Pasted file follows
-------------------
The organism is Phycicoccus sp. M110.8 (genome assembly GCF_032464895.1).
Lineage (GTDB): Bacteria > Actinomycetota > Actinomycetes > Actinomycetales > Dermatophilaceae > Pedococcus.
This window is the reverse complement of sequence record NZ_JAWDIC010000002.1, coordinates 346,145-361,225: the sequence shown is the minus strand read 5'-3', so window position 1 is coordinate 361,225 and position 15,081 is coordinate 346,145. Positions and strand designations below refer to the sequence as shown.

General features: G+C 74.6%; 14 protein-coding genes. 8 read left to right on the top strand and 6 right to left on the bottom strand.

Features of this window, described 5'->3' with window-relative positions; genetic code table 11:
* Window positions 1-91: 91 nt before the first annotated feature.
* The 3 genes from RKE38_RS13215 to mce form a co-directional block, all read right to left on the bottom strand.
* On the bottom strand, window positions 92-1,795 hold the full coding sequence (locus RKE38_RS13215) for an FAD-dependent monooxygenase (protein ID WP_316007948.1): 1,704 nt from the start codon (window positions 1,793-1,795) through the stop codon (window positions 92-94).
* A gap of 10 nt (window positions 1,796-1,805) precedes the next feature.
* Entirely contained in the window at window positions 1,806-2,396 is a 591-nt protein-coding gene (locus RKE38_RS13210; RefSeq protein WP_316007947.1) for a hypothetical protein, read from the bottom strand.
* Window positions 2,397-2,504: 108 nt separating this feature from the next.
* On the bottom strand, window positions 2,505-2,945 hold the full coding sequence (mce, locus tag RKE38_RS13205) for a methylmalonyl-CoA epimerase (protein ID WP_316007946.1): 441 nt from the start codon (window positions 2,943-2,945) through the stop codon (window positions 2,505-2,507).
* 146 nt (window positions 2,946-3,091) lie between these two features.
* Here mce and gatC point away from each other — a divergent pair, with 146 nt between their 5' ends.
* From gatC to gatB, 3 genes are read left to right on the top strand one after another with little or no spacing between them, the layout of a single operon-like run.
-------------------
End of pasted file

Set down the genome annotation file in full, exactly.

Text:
The organism is Phycicoccus sp. M110.8 (genome assembly GCF_032464895.1).
Lineage (GTDB): Bacteria > Actinomycetota > Actinomycetes > Actinomycetales > Dermatophilaceae > Pedococcus.
This window is the reverse complement of sequence record NZ_JAWDIC010000002.1, coordinates 346,145-361,225: the sequence shown is the minus strand read 5'-3', so window position 1 is coordinate 361,225 and position 15,081 is coordinate 346,145. Positions and strand designations below refer to the sequence as shown.

General features: G+C 74.6%; 14 protein-coding genes. 8 read left to right on the top strand and 6 right to left on the bottom strand.

Features of this window, described 5'->3' with window-relative positions; genetic code table 11:
* Window positions 1-91: 91 nt before the first annotated feature.
* The 3 genes from RKE38_RS13215 to mce form a co-directional block, all read right to left on the bottom strand.
* On the bottom strand, window positions 92-1,795 hold the full coding sequence (locus RKE38_RS13215) for an FAD-dependent monooxygenase (protein ID WP_316007948.1): 1,704 nt from the start codon (window positions 1,793-1,795) through the stop codon (window positions 92-94).
* A gap of 10 nt (window positions 1,796-1,805) precedes the next feature.
* Entirely contained in the window at window positions 1,806-2,396 is a 591-nt protein-coding gene (locus RKE38_RS13210; RefSeq protein WP_316007947.1) for a hypothetical protein, read from the bottom strand.
* Window positions 2,397-2,504: 108 nt separating this feature from the next.
* On the bottom strand, window positions 2,505-2,945 hold the full coding sequence (mce, locus tag RKE38_RS13205) for a methylmalonyl-CoA epimerase (protein ID WP_316007946.1): 441 nt from the start codon (window positions 2,943-2,945) through the stop codon (window positions 2,505-2,507).
* 146 nt (window positions 2,946-3,091) lie between these two features.
* Here mce and gatC point away from each other — a divergent pair, with 146 nt between their 5' ends.
* From gatC to gatB, 3 genes are read left to right on the top strand one after another with little or no spacing between them, the layout of a single operon-like run.